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Metabolic pathways inferred from a bacterial marker gene illuminate ecological changes across South Pacific frontal boundaries
Raes, E.J.; Karsh, K.; Sow, S.L.S.; Ostrowski, M.; Brown, M.V.; Van de Kamp, J.; Franco-Santos, R.M.; Bodrossy, L.; Waite, A.M. (2021). Metabolic pathways inferred from a bacterial marker gene illuminate ecological changes across South Pacific frontal boundaries. Nature Comm. 12(1): 2213. https://hdl.handle.net/10.1038/s41467-021-22409-4

Additional data:
In: Nature Communications. Nature Publishing Group: London. ISSN 2041-1723; e-ISSN 2041-1723, more
Peer reviewed article  

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Authors  Top 
  • Raes, E.J.
  • Karsh, K.
  • Sow, S.L.S., more
  • Ostrowski, M.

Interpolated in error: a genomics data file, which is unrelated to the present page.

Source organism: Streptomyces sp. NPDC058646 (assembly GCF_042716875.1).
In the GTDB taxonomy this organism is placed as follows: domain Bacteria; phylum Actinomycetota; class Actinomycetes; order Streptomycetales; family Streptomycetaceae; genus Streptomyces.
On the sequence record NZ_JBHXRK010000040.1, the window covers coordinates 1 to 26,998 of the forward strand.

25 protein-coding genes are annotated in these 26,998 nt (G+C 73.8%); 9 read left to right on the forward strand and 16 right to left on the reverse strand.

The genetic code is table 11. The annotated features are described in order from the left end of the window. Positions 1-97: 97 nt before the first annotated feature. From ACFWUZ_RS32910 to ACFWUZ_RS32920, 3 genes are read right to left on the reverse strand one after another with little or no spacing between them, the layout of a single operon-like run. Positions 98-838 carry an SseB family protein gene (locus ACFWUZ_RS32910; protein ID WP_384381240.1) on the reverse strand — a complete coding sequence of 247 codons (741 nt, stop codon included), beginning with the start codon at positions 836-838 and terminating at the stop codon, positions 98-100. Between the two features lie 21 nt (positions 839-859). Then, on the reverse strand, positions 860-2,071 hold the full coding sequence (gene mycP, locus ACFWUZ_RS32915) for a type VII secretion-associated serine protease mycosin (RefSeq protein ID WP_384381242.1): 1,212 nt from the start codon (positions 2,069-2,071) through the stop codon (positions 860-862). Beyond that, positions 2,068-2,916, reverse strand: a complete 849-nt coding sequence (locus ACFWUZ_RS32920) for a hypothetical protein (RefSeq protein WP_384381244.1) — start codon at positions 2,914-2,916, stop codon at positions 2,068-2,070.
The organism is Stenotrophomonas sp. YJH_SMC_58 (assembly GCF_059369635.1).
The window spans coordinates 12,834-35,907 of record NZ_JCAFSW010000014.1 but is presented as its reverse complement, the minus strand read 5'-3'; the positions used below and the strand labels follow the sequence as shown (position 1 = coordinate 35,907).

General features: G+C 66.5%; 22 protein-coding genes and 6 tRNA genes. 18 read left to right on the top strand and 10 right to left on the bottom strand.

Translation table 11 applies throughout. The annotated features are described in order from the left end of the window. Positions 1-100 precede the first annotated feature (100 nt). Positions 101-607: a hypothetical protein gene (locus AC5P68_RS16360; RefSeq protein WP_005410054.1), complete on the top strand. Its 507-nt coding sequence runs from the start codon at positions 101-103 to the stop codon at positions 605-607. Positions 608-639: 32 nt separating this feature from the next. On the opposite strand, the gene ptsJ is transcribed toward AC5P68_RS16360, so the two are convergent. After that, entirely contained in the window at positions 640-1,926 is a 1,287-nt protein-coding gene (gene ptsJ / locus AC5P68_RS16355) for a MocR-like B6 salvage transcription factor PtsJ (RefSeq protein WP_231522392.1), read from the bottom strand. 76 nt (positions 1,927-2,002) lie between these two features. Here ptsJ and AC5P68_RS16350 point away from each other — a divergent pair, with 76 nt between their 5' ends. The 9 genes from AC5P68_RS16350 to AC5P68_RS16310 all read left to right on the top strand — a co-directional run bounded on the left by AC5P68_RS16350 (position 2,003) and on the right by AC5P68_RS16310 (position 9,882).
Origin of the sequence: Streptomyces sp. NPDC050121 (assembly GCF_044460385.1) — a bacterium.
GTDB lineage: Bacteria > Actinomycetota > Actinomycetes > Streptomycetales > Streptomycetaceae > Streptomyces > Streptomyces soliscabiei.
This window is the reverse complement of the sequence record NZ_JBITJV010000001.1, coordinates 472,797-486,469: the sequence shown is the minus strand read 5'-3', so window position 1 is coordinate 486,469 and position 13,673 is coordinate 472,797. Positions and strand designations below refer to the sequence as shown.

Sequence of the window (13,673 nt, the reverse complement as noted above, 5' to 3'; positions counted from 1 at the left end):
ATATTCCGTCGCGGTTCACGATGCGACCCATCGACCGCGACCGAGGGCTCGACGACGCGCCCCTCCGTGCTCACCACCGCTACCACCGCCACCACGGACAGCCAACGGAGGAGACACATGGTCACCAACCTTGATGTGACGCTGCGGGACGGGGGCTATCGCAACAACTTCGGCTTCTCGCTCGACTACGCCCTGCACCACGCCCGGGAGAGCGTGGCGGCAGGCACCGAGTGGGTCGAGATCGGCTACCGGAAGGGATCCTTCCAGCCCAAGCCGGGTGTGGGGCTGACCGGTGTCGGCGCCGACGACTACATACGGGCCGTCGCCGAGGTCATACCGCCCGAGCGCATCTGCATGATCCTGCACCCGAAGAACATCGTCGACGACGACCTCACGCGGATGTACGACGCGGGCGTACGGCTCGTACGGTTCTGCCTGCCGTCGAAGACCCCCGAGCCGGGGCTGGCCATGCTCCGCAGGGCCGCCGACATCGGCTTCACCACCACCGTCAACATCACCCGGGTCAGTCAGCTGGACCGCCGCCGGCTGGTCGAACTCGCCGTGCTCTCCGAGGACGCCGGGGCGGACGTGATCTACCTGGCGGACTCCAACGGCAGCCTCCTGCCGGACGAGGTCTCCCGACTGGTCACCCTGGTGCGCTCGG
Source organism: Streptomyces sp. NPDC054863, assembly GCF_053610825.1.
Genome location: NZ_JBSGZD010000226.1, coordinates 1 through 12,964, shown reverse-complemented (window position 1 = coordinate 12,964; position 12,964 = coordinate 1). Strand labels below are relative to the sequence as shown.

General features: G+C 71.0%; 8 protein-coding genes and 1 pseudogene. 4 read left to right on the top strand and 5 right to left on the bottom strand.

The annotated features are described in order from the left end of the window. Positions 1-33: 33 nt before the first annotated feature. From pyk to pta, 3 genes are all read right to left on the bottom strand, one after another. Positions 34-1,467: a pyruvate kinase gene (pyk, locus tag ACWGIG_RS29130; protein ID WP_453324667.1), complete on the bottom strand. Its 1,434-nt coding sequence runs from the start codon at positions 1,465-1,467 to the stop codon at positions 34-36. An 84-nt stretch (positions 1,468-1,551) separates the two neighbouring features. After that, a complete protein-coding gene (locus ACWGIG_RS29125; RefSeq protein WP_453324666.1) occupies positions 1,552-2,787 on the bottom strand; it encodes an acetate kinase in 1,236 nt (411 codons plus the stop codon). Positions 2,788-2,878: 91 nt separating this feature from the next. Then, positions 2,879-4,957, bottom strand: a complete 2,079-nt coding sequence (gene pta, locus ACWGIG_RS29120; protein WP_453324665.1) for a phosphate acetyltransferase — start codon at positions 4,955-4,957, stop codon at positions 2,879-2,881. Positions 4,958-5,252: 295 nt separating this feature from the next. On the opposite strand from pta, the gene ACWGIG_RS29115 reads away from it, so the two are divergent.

• Brown, M.V.
  • Van de Kamp, J.
  • Franco-Santos, R.M., more
  • Bodrossy, L.
  • Waite, A.M.

Abstract
    Global oceanographic monitoring initiatives originally measured abiotic essential ocean variables but are currently incorporating biological and metagenomic sampling programs. There is, however, a large knowledge gap on how to infer bacterial functions, the information sought by biogeochemists, ecologists, and modelers, from the bacterial taxonomic information (produced by bacterial marker gene surveys). Here, we provide a correlative understanding of how a bacterial marker gene (16S rRNA) can be used to infer latitudinal trends for metabolic pathways in global monitoring campaigns. From a transect spanning 7000 km in the South Pacific Ocean we infer ten metabolic pathways from 16S rRNA gene sequences and 11 corresponding metagenome samples, which relate to metabolic processes of primary productivity, temperature-regulated thermodynamic effects, coping strategies for nutrient limitation, energy metabolism, and organic matter degradation. This study demonstrates that low-cost, high-throughput bacterial marker gene data, can be used to infer shifts in the metabolic strategies at the community scale.

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